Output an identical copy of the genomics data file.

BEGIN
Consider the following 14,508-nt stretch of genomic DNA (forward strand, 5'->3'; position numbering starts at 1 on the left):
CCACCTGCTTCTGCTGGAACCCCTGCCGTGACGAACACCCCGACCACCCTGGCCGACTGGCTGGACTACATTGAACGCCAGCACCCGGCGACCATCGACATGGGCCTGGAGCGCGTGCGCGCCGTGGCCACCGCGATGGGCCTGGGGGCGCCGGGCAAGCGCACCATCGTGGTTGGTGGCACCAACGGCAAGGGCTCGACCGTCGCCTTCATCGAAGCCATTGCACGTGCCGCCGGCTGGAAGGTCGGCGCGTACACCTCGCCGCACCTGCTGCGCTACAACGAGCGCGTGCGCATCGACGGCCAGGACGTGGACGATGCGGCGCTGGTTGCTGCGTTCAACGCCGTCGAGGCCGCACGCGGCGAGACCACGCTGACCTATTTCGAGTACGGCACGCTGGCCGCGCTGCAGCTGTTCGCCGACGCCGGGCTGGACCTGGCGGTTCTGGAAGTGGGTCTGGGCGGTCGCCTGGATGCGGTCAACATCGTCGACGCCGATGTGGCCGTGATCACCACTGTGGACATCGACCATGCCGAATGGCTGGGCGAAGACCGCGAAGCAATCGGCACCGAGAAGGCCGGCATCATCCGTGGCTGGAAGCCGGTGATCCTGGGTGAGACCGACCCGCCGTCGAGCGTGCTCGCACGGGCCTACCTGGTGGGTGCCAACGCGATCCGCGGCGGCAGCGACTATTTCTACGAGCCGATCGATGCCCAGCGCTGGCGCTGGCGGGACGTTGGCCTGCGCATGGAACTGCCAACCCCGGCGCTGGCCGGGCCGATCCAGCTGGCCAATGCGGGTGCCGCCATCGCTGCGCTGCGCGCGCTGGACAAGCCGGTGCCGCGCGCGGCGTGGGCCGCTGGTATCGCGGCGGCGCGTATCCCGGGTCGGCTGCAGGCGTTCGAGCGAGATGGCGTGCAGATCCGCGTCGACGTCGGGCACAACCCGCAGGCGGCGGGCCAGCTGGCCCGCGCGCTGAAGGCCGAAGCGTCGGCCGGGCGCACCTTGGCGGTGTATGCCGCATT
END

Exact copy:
Consider the following 14,508-nt stretch of genomic DNA (forward strand, 5'->3'; position numbering starts at 1 on the left):
CCACCTGCTTCTGCTGGAACCCCTGCCGTGACGAACACCCCGACCACCCTGGCCGACTGGCTGGACTACATTGAACGCCAGCACCCGGCGACCATCGACATGGGCCTGGAGCGCGTGCGCGCCGTGGCCACCGCGATGGGCCTGGGGGCGCCGGGCAAGCGCACCATCGTGGTTGGTGGCACCAACGGCAAGGGCTCGACCGTCGCCTTCATCGAAGCCATTGCACGTGCCGCCGGCTGGAAGGTCGGCGCGTACACCTCGCCGCACCTGCTGCGCTACAACGAGCGCGTGCGCATCGACGGCCAGGACGTGGACGATGCGGCGCTGGTTGCTGCGTTCAACGCCGTCGAGGCCGCACGCGGCGAGACCACGCTGACCTATTTCGAGTACGGCACGCTGGCCGCGCTGCAGCTGTTCGCCGACGCCGGGCTGGACCTGGCGGTTCTGGAAGTGGGTCTGGGCGGTCGCCTGGATGCGGTCAACATCGTCGACGCCGATGTGGCCGTGATCACCACTGTGGACATCGACCATGCCGAATGGCTGGGCGAAGACCGCGAAGCAATCGGCACCGAGAAGGCCGGCATCATCCGTGGCTGGAAGCCGGTGATCCTGGGTGAGACCGACCCGCCGTCGAGCGTGCTCGCACGGGCCTACCTGGTGGGTGCCAACGCGATCCGCGGCGGCAGCGACTATTTCTACGAGCCGATCGATGCCCAGCGCTGGCGCTGGCGGGACGTTGGCCTGCGCATGGAACTGCCAACCCCGGCGCTGGCCGGGCCGATCCAGCTGGCCAATGCGGGTGCCGCCATCGCTGCGCTGCGCGCGCTGGACAAGCCGGTGCCGCGCGCGGCGTGGGCCGCTGGTATCGCGGCGGCGCGTATCCCGGGTCGGCTGCAGGCGTTCGAGCGAGATGGCGTGCAGATCCGCGTCGACGTCGGGCACAACCCGCAGGCGGCGGGCCAGCTGGCCCGCGCGCTGAAGGCCGAAGCGTCGGCCGGGCGCACCTTGGCGGTGTATGCCGCATT